Wednesday, June 21, 2017

One Fish, Two Fish, Red Mind, Blue Mind

One Fish, Two Fish, Red Mind, Blue Mind

“I was really nervous at my first appointment with my new doctor.  There in her waiting room was a huge beautiful fish tank.   She examined me and took my vital signs.  Then she told me to go back to the waiting room and look at the fish.  When she took my blood pressure and heart rate again, they were all lower.  Now I go early to my appointments. And I have an aquarium at home.”

I heard this story from a ministry colleague as we walked through the “Viva Baja!” exhibit at the Monterey Bay Aquarium and looked at the colorful tropical fish and coral.  The fish reminded him of his doctor, his improved health, his reduced stress. 

Researchers at the University of Exeter set out to prove the urban legend that doctors and dentists have fish tanks to reduce patient stress.  At the UK’s National Marine Aquarium they wired up 111 research subjects and had them stare at a massive tank as it was slowly restocked after some repair.  First day there was just water and sea weed.  The subject’s stress rates lowered just a bit.  Then as more fish over several days were added to the tank the subjects heart and blood pressure dropped further.  The more fish, and more diversity, the lower the rates.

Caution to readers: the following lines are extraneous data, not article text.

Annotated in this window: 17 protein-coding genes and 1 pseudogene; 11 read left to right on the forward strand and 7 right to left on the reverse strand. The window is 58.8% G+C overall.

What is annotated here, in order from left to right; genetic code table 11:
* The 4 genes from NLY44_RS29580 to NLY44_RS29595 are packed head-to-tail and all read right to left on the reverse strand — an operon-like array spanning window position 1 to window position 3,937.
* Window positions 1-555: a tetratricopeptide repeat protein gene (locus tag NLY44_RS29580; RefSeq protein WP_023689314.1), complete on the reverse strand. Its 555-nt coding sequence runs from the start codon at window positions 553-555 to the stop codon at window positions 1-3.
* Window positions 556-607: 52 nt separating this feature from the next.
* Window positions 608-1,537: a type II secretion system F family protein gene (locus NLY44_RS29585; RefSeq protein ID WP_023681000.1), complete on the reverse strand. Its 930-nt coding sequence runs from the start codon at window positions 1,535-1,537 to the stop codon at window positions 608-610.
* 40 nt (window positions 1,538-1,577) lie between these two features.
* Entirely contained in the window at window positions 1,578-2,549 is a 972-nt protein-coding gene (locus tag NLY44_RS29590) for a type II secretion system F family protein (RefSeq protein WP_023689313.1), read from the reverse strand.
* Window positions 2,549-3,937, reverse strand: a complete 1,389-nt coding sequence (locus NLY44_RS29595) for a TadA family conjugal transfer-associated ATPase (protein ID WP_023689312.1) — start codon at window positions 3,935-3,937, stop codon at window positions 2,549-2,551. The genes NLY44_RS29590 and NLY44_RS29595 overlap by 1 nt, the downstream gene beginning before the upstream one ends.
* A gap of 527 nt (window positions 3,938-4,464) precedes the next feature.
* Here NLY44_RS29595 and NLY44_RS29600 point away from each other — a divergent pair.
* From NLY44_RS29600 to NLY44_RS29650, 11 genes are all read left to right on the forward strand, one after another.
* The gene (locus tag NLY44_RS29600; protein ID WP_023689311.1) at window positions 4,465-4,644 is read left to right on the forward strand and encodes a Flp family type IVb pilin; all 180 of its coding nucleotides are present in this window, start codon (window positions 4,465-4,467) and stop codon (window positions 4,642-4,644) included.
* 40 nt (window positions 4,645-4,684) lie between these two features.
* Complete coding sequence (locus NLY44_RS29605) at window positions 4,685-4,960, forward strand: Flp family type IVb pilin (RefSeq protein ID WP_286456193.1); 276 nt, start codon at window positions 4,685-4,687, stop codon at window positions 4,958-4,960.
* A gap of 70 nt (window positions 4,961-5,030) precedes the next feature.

One researcher said, “In times of higher work stress and crowded urban living, perhaps aquariums can step in and provide an oasis of calm and relaxation.”

I’ve read about other such studies in neuroscientist Wallace J. Nichols’ fascinating book “Blue Mind: How Being Near, In, On, or Under Water Can Make You Happier, Healthier, More Connected and Better at What You Do.”  He contrasts “Red Mind,” our all too common state of being edgy, stressed, fearful, in anger and despair, with “Blue Mind,” a sense of calm, peacefulness, creativity and healing. 

I’m working on a brochure for our Blue Theology Mission Station to help people who come with us to the Monterey Bay Aquarium have a more “Blue Mindful” experience – help finding the quiet oases of calm, where to notice the inspiring wall quotations, how to sit and stare at a tank and lower your blood pressure, ways to pray there even on a busy day.  Suggestions welcome! 

“Take a course in good water and air; and in the eternal youth of Nature you may renew your own.”  John Muir

Come lower your blood pressure with us on a youth mission trip or adult pilgrimage at the Blue Theology Mission Station in Pacific Grove.  I post these devotional invitations each Wednesday here and at  My new longer, more scientific column on the Seven Ocean Literacy Principles is at This week’s it’s about weather.

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